October 1991

Chip choice weighed for new systems

by Simson L. Garfinkel
Palo Alto, CA: In the wake of new industry alliances that alter the competitive lineup of advanced CPUs, NeXT is re-evaluating its decision to base its next-generation systems on the Motorola 88110 processor, according to sources.

NeXT had been expected to develop a new high-performance workstation for introduction in 1992 based on the 88000 chip family. The decision by Apple Computer to base its future systems on a new Motorola implementation of IBM's Power PC RISC technology has apparently caused NeXT to reconsider its own plans.

"Motorola's big potential customer was Apple. If all their hardware people are concentrating on the [Power PC] chip, it seems unlikely that they will spend much effort on the 88K" said David Henkel-Wallace, a founder of Cygnus Support, a Palo Alto company that supports compilers and advanced system software on a wide variety of UNIX platforms.

"Even though the 88K is a perfectly fine chip, the stigma of rejection is now associated with it," said Michael Slater, editor and publisher of Microprocessor Report, an industry newsletter. "It is not going to have a lot of support from major computer companies, and it is going to be a sort of an oddball architecture."

Current customers for the 88000 family include Data General and Unisys. In June, Motorola announced that a special version of the chip will be used for microcontrollers in Ford Motor Company automobile engines.

Following the Apple-IBM announcement in July, Murray Goldman, general manager of Motorola's Microprocessor and Memory Technologies Group, made a statement underscoring "Motorola's commitment to supporting the system vendors and their customers who have chosen the 88000 RISC MPU family."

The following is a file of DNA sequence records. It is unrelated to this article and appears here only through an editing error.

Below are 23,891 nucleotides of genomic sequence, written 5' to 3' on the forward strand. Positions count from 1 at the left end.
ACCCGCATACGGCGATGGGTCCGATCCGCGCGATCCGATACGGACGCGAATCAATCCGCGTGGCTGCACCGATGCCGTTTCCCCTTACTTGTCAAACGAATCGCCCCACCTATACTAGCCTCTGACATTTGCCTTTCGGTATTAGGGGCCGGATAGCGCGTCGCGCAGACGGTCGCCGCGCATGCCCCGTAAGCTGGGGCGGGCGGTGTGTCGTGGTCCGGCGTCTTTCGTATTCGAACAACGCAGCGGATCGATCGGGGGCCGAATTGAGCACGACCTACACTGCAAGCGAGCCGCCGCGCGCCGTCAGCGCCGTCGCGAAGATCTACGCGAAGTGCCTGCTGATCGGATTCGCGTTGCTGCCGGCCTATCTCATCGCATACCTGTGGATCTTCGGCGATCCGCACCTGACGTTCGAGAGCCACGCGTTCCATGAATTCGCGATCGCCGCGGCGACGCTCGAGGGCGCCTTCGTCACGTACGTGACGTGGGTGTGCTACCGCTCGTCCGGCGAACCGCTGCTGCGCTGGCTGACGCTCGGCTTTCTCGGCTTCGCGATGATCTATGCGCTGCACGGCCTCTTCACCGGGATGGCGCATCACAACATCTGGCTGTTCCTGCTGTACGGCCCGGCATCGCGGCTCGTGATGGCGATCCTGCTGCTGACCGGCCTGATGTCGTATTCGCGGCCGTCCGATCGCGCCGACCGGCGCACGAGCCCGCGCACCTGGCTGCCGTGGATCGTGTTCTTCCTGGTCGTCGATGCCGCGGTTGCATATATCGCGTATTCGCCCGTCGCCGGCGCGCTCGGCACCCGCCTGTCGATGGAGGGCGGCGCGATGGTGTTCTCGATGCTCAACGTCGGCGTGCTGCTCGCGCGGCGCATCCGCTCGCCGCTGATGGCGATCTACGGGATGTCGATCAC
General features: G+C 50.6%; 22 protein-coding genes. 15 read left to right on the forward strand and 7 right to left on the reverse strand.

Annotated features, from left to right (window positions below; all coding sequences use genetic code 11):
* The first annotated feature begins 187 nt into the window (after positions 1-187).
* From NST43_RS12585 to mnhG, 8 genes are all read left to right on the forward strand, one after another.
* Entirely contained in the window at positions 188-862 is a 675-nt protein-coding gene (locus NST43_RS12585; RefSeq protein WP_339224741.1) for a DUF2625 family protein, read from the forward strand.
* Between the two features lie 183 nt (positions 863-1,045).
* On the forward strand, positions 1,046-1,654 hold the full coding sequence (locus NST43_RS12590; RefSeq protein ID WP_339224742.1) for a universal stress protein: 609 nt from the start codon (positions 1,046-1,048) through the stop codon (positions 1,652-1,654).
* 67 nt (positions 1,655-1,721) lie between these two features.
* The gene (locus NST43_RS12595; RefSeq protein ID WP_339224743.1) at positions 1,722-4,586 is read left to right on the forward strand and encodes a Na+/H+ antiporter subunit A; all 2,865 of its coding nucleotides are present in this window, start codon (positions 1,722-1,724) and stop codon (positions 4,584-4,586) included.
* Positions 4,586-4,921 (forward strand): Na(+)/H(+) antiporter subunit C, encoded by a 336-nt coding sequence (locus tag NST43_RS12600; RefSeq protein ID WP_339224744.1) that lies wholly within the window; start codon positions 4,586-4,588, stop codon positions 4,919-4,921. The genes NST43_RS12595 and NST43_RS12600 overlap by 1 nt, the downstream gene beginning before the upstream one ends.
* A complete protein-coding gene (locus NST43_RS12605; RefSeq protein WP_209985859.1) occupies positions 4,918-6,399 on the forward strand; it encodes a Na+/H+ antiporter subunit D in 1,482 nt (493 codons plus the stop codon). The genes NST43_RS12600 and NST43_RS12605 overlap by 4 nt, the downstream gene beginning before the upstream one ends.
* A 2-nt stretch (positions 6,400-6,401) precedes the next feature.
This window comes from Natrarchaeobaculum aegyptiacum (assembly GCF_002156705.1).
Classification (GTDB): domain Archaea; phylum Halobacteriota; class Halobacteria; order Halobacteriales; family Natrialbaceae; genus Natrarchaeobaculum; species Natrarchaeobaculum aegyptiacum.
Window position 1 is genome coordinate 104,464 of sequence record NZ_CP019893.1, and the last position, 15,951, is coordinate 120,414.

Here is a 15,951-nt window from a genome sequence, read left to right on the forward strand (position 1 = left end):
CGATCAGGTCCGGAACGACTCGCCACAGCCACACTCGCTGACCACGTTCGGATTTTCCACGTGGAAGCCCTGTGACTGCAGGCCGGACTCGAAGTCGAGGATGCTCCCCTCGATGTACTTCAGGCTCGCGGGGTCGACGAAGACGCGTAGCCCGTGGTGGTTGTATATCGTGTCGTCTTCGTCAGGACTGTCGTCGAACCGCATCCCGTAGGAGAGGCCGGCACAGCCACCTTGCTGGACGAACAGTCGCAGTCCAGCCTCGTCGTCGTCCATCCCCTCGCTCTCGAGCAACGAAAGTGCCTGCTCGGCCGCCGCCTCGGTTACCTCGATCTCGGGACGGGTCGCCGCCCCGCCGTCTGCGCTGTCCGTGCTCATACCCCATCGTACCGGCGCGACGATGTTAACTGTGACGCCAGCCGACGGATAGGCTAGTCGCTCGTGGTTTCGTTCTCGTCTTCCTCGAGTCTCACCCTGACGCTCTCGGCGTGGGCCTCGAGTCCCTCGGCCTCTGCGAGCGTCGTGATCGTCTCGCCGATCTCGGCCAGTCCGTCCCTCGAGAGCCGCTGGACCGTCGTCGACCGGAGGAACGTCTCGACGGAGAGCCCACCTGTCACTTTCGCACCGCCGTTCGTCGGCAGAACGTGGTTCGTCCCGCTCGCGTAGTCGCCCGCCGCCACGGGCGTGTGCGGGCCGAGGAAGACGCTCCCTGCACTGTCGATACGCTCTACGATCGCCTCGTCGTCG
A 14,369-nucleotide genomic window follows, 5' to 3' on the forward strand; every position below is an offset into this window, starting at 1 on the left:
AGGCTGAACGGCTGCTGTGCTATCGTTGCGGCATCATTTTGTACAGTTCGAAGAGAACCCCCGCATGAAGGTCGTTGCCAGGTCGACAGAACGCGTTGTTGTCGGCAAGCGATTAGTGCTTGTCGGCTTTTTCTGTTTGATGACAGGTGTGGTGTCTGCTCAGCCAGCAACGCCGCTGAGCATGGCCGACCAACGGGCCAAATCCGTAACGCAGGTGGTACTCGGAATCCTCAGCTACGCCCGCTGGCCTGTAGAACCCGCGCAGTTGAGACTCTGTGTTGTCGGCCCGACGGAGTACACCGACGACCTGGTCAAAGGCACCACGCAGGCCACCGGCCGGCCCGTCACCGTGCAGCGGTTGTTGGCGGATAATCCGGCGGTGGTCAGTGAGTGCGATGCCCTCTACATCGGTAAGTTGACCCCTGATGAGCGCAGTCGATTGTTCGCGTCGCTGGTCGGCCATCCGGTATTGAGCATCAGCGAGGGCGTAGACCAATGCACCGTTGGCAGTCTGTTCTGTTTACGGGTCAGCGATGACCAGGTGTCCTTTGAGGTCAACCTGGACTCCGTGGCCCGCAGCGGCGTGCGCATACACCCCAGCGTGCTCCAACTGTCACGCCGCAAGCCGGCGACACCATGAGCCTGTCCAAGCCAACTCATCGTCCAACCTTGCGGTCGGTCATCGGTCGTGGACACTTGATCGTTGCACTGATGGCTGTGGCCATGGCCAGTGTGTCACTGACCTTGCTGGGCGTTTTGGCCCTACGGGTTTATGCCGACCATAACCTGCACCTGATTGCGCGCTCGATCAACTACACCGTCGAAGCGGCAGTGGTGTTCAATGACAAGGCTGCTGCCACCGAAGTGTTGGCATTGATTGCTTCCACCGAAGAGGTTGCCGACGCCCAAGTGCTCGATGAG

"Certainly, Motorola remains committed at least to the 88110," Slater said. "The whole thing is very much in flux, and everyone is trying to figure out what they are going to do."

Despite the 88000 family's liabilities, NeXT would retain at least one distinct advantage by staying with that chip family. With the close working relationship between the two companies, Motorola can add special features to the line that will serve NeXT's needs better. For example, the 88110 chip has special instructions to ease graphics operations and improve the performance of Display PostScript. It is possible that special, undocumented instructions might be available in the version of the chip provided to NeXT Ð but not to other companies.

While the 88110 would provide high performance, it may be limited in its range of available options. Although there are many versions of the SPARC and Intel 80386/80486 chips available, Motorola's 88100 comes in just four, with clock speeds of 16, 20, 25 and 33MHz, and initially the 88110 will be available at only one speed.

Other CPU candidates for future NeXT systems include SPARC, Intel, and MIPS microprocessors. Any of these choices would permit NeXT to bring new systems to market in 1992.

NeXT might also choose to wait for Motorola's 68050 chip, which would give the NeXTstation and NeXTcube improved performance without sacrificing object code compatibility with existing programs. However, Motorola is still not shipping the 25MHz version of the 68040 in quantity, and the 68050 chip is thought to be a long way off.

NeXT could also follow Apple and go with Motorola's Power PC. But that would entail an even longer wait. "The original 88K was about two years late. It should have been out in 1987, but wasn't available until 1989," said Michael Tiemann, Cygnus's president and author of the NeXT's C++ compiler. Tiemann expects that Motorola will have similar problems getting the Power PC chip out the door.

NeXT declined to comment on future systems.

Created by Stone Design's Create(tm) at 2005-08-20 23:26:55 -0500